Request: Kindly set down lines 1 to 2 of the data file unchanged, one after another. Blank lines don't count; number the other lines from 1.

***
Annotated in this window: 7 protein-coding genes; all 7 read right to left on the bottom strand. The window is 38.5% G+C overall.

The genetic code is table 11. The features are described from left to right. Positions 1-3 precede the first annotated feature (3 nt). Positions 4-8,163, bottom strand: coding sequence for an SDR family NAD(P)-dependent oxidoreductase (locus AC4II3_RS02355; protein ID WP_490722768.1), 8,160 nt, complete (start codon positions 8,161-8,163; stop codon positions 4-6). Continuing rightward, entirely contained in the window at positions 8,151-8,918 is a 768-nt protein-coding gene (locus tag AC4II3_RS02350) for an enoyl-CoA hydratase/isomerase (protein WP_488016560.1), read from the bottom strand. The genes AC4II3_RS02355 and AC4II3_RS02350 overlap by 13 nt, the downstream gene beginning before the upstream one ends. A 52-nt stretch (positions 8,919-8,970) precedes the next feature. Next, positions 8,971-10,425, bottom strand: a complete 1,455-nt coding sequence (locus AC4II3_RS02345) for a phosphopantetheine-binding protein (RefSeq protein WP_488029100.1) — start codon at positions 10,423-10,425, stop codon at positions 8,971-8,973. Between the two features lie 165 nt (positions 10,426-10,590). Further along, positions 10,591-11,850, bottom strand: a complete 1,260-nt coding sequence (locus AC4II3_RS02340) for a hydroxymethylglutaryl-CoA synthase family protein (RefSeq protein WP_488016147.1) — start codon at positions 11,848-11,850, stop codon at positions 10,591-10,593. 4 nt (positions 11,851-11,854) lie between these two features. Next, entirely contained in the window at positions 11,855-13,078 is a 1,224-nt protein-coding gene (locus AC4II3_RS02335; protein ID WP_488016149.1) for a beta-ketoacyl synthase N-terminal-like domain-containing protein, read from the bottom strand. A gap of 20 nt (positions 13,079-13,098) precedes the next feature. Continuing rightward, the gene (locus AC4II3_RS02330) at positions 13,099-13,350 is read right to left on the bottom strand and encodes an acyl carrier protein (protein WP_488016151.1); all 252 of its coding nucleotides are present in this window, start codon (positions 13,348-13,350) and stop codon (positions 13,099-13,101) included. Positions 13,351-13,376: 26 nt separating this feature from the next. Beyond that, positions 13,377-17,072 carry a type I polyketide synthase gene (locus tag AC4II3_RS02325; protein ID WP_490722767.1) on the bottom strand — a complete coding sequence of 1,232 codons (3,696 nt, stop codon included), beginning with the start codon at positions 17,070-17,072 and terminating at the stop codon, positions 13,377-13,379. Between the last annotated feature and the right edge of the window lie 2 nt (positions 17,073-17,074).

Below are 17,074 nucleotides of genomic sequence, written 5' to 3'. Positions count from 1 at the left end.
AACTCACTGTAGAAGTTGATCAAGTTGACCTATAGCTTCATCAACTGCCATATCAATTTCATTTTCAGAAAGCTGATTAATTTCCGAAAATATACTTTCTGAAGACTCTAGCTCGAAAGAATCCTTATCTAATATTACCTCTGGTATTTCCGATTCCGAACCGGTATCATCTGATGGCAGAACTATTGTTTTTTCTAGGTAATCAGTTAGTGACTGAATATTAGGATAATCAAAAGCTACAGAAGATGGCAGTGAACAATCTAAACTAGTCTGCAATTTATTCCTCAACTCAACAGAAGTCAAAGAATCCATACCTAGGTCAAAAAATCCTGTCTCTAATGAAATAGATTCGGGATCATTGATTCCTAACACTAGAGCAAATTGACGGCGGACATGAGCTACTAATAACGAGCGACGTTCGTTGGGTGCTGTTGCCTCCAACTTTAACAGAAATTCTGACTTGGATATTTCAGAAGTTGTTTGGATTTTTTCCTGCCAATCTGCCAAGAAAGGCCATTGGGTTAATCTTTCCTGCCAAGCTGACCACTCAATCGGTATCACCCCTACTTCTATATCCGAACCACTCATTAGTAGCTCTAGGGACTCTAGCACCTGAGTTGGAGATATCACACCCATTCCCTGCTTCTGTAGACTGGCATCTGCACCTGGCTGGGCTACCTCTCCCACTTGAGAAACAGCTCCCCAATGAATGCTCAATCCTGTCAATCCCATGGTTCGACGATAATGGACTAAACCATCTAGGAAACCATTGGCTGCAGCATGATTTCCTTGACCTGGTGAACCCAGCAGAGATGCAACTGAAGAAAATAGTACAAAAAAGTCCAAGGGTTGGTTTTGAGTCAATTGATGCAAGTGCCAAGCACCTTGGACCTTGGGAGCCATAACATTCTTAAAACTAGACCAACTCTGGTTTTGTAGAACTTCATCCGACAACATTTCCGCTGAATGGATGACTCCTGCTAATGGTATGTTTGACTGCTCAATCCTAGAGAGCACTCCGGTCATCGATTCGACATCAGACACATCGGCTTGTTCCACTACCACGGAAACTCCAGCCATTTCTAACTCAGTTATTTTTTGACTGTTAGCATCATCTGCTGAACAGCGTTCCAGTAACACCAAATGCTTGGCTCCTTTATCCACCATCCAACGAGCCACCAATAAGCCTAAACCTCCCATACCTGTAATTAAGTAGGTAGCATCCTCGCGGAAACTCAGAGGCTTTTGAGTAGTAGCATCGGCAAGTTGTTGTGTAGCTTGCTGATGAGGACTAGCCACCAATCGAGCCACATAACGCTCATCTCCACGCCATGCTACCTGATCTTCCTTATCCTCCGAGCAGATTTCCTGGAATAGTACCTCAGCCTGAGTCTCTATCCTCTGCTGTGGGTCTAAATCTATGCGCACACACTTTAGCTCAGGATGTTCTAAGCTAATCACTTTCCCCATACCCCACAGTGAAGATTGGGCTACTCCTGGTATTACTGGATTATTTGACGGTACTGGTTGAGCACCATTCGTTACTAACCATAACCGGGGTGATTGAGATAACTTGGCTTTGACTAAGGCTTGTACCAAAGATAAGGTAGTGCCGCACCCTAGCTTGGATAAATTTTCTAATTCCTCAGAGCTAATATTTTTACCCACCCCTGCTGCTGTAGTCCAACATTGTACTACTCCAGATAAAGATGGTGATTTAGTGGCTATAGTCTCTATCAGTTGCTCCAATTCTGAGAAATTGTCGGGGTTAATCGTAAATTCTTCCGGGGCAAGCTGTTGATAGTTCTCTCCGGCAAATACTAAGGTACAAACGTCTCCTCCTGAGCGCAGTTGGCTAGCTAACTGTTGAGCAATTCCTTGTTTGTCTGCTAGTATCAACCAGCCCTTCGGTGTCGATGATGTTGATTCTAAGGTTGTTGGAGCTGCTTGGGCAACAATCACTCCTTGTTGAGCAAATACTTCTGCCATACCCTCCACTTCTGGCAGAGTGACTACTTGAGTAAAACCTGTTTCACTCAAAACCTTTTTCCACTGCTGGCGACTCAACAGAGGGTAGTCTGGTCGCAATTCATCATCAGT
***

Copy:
Annotated in this window: 7 protein-coding genes; all 7 read right to left on the bottom strand. The window is 38.5% G+C overall.

The genetic code is table 11. The features are described from left to right. Positions 1-3 precede the first annotated feature (3 nt). Positions 4-8,163, bottom strand: coding sequence for an SDR family NAD(P)-dependent oxidoreductase (locus AC4II3_RS02355; protein ID WP_490722768.1), 8,160 nt, complete (start codon positions 8,161-8,163; stop codon positions 4-6). Continuing rightward, entirely contained in the window at positions 8,151-8,918 is a 768-nt protein-coding gene (locus tag AC4II3_RS02350) for an enoyl-CoA hydratase/isomerase (protein WP_488016560.1), read from the bottom strand. The genes AC4II3_RS02355 and AC4II3_RS02350 overlap by 13 nt, the downstream gene beginning before the upstream one ends. A 52-nt stretch (positions 8,919-8,970) precedes the next feature. Next, positions 8,971-10,425, bottom strand: a complete 1,455-nt coding sequence (locus AC4II3_RS02345) for a phosphopantetheine-binding protein (RefSeq protein WP_488029100.1) — start codon at positions 10,423-10,425, stop codon at positions 8,971-8,973. Between the two features lie 165 nt (positions 10,426-10,590). Further along, positions 10,591-11,850, bottom strand: a complete 1,260-nt coding sequence (locus AC4II3_RS02340) for a hydroxymethylglutaryl-CoA synthase family protein (RefSeq protein WP_488016147.1) — start codon at positions 11,848-11,850, stop codon at positions 10,591-10,593. 4 nt (positions 11,851-11,854) lie between these two features. Next, entirely contained in the window at positions 11,855-13,078 is a 1,224-nt protein-coding gene (locus AC4II3_RS02335; protein ID WP_488016149.1) for a beta-ketoacyl synthase N-terminal-like domain-containing protein, read from the bottom strand. A gap of 20 nt (positions 13,079-13,098) precedes the next feature. Continuing rightward, the gene (locus AC4II3_RS02330) at positions 13,099-13,350 is read right to left on the bottom strand and encodes an acyl carrier protein (protein WP_488016151.1); all 252 of its coding nucleotides are present in this window, start codon (positions 13,348-13,350) and stop codon (positions 13,099-13,101) included. Positions 13,351-13,376: 26 nt separating this feature from the next. Beyond that, positions 13,377-17,072 carry a type I polyketide synthase gene (locus tag AC4II3_RS02325; protein ID WP_490722767.1) on the bottom strand — a complete coding sequence of 1,232 codons (3,696 nt, stop codon included), beginning with the start codon at positions 17,070-17,072 and terminating at the stop codon, positions 13,377-13,379. Between the last annotated feature and the right edge of the window lie 2 nt (positions 17,073-17,074).